Advocacy Work Transforms Young Leader
Now 27, Whitten’s efforts addressing inequities grows
Danny Peterson | 1/16/2019, 6 a.m.
Cameron Whitten’s advocacy work for marginalized communities in Portland has taken many forms over the years, from being an organizer of the Occupy Portland movement, to co-founding Portland’s Resistance in response to the election of President Donald Trump, to starting a non-profit to leverage community grounded initiatives to make justice and economic prosperity a lived experience for black, brown, and indigenous people in Oregon.
Now, as the executive director of the Q Center, the largest LGBTQ+ center in the Pacific Northwest, he’s continuing that fight using a lens of intersectionality—a term that denotes the multiple identities that people hold, and the sometimes compounding affects of oppression that go along with that, coined by black civil rights advocate and scholar Kimberle Crenshaw.
“Intersectionality affects me every day. Every day I know that somebody somewhere will look at me and either I will be not black enough, too black; not queer enough, too gay. I'll be too loud, too quiet; too direct, not radical enough. And because of this I've been denied so many opportunities,” Whitten told the Portland Observer.
Named the permanent executive director of the Q Center, located at 4115 N Mississippi Ave., back in December by its board of directors, Whitten has already brought many successes to the organization since joining as interim executive director in July.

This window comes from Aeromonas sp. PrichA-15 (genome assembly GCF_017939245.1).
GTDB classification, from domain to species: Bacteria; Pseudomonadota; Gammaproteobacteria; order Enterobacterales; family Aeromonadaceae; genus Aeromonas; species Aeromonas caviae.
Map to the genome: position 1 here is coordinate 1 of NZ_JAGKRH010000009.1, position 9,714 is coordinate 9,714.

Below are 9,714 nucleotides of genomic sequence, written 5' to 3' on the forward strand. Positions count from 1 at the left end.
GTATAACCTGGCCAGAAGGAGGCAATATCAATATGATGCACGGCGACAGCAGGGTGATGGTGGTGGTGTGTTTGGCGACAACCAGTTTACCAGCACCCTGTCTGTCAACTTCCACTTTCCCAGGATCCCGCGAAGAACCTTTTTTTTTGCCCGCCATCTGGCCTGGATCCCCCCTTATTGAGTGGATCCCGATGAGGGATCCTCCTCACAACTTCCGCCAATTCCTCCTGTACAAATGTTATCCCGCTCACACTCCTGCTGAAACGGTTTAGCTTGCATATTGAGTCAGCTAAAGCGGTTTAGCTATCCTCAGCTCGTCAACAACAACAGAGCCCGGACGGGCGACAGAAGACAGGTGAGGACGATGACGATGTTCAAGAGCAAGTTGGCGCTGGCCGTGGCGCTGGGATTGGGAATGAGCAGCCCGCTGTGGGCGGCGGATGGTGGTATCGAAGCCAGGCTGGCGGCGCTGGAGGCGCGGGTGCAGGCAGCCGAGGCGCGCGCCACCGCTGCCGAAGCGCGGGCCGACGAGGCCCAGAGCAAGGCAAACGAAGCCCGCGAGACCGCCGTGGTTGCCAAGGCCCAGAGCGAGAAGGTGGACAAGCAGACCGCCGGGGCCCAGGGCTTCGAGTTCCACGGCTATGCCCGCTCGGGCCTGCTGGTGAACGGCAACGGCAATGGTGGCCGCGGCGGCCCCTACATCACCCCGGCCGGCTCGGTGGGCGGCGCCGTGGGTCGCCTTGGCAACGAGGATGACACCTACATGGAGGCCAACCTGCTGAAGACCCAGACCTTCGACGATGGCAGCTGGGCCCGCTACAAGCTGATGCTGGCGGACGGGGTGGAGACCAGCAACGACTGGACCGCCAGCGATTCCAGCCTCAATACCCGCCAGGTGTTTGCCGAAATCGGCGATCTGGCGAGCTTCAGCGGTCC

He has been credited with helping expand staff and volunteer opportunities at the center, partnered with the group’s development manager to raise more than $134,000 at their annual fundraiser, SHINE, and worked with the board to develop strategic planning documents and host regular town hall meetings, among many other accomplishments.
The Q Center, which has been around since 2003, provides safe spaces, resources, and advocacy for people “at the intersection of identities,” Whitten said.
Originally from northern Virginia, Whitten said he’s experienced struggle from a very young age, both in his home and in the form of systemic oppression.
“I’ve experienced what it’s like to be denied your basic humanity, your basic rights. And one thing that I just vividly remember, ever since I could remember, was that I had nobody there to advocate for me. It took me a while but I realized I am an advocate, I could be my own advocate, and I could advocate for others. And I've been doing that ever since,” Whitten recalled.
Searching for his place in the world, Whitten bought a Greyhound bus ticket from his home town in Virginia and headed west, back in 2009.
“Portland just became my destiny,” he said.
A couple years after that, Whitten became involved with the Occupy Portland movement, an offshoot of Occupy Wallstreet in Zuccotti Park, New York City, which brought international attention to the economic inequalities that plague the United States in response to the 2008 economic recession.
The Portland chapter of the movement became the largest encampment of its kind on the West Coast, drawing in an estimated 10,000 people at its launch on Oct. 6, 2011.
Whitten was there for the entire 39+ days that the protestors occupied Chapman Square in downtown and other city parks. He said that experience, the first civil organizing work he’d ever done, emboldened him to be more courageous in telling his own story and confidence in his abilities. And he’d sacrificed housing, going to school, and other responsibilities to participate.